Kano doesn’t help you find those thresholds, but it helps you classify capabilities so that you know how to look for them. Does that make more sense, when explained this way?

      Thanks again!

      1. Yep, that makes more sense – use Kano to know _which_ strategy to use to evaluate the satisfaction levels.

        Ah yes, diminishing returns is the other thing to look for. Thanks for the reminder.

        Similarly with delighters – the point of diminishing returns is even more brutal, there comes a time when any further improvement is only gilding the lily and completely wasted. This ceiling is of course also just the inverse of the must-have threshold.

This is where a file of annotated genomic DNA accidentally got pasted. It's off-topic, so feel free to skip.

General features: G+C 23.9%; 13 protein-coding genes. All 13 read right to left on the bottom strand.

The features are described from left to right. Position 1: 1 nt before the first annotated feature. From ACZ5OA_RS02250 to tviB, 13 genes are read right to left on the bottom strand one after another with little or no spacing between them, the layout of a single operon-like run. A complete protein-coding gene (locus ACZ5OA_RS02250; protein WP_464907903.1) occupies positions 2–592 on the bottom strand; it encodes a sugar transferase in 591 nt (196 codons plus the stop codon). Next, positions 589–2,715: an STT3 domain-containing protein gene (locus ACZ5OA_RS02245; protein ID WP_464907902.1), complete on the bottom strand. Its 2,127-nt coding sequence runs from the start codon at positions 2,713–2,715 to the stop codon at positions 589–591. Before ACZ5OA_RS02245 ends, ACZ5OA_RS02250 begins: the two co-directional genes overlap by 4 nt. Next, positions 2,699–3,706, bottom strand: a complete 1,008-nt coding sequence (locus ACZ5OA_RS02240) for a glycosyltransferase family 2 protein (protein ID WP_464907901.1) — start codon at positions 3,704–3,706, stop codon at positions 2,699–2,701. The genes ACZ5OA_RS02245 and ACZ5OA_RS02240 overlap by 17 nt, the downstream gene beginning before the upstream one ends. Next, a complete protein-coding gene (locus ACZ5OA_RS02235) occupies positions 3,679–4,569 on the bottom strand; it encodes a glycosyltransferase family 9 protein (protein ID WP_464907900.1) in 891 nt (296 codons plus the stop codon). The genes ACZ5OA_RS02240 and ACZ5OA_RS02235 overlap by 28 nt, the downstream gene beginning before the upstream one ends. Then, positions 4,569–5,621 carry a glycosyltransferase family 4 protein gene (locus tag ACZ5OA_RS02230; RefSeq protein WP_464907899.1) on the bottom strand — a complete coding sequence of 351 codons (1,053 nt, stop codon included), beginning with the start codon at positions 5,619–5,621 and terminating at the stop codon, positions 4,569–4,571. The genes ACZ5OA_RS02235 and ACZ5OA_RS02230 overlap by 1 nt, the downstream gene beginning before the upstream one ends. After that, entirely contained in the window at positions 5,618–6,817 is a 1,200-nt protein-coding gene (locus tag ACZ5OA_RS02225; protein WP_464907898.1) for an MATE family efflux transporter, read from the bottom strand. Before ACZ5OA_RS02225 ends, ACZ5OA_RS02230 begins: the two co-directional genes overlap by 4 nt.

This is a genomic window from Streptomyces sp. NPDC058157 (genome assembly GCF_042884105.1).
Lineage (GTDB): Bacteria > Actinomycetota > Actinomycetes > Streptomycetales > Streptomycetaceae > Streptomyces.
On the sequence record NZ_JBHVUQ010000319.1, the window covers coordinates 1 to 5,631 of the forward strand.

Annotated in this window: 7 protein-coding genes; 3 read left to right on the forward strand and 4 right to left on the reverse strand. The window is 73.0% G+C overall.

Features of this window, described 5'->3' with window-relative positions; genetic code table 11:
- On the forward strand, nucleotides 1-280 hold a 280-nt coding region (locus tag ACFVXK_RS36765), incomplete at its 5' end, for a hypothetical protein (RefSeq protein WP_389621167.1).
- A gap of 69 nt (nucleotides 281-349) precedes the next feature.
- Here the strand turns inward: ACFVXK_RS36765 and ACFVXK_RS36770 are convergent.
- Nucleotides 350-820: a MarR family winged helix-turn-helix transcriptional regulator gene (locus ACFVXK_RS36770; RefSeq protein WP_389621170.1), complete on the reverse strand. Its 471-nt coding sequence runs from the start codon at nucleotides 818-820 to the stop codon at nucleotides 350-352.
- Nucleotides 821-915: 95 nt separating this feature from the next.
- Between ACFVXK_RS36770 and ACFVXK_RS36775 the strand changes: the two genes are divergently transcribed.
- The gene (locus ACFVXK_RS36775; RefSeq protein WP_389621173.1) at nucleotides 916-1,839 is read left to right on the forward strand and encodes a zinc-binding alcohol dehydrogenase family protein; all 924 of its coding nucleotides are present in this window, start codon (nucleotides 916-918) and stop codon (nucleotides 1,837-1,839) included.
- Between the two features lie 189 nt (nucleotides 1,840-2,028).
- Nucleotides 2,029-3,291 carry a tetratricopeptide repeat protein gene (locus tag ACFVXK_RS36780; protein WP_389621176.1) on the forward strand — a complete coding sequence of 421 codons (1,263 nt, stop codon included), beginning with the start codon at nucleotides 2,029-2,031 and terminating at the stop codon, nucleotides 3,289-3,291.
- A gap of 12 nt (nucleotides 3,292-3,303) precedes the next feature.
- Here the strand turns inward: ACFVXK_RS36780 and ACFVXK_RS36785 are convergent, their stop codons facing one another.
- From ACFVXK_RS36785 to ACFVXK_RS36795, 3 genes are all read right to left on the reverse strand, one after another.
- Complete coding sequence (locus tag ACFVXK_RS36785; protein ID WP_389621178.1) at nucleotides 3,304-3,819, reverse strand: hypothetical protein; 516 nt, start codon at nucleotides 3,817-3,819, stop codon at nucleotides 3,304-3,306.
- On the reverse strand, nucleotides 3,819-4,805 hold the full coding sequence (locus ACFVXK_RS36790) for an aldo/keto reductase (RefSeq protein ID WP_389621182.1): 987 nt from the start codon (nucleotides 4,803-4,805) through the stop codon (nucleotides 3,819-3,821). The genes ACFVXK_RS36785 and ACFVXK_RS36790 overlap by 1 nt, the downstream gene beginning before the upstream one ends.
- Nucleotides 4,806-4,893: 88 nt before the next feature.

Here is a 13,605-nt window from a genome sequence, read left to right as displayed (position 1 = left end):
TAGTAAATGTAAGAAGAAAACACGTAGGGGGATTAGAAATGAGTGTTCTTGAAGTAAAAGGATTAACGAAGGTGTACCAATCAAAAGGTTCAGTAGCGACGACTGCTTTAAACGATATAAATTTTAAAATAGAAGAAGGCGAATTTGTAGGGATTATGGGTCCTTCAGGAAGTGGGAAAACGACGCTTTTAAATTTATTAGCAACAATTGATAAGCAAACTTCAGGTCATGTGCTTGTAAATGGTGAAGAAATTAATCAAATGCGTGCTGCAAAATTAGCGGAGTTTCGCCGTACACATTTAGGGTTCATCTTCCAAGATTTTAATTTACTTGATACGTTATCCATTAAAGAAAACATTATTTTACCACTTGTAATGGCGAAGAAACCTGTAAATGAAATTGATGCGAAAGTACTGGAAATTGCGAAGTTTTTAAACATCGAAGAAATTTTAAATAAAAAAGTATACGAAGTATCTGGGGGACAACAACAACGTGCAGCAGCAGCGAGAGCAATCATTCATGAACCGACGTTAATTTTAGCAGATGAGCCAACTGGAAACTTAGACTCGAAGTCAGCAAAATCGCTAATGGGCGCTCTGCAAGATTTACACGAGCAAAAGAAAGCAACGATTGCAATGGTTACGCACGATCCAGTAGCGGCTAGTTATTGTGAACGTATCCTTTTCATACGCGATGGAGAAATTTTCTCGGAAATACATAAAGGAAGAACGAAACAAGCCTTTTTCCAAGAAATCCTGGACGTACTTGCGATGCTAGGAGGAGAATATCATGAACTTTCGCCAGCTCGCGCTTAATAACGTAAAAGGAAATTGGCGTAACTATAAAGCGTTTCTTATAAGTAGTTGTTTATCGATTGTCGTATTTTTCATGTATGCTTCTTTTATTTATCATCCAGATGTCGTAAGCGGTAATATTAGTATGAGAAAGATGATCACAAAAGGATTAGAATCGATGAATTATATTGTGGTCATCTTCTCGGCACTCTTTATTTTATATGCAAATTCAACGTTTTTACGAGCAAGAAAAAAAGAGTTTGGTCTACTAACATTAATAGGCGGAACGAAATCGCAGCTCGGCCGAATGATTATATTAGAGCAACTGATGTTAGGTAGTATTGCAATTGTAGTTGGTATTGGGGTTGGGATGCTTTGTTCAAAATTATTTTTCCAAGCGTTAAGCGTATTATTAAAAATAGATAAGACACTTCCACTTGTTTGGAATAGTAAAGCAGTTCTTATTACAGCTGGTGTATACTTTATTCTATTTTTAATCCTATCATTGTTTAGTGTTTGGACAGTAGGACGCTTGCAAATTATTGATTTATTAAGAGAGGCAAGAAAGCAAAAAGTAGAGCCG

6. Many projects are fail due to incomplete requirements or frequently changes in client requirements at the time of Software Development.We are also running a company that offers Software Development In .NET.

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  8. Scott: Marketing (prod.mktg) “gets” MVP – we focus on Viable. Customers/prospect/pundits must succeed using the product or it is discarded.

    “Minimal” doesn’t get you there “Viable” does. Minimal is grand for proof of concept/Alpha/Beta testing, we GET that. Yet if features don’t offer day-to-day functionality when released, #BigFail?

    … Maybe the fix is longer testing periods with more customers willing to do so? I’m sure this question has been answered before would love to hear your readers’ thoughts and yours.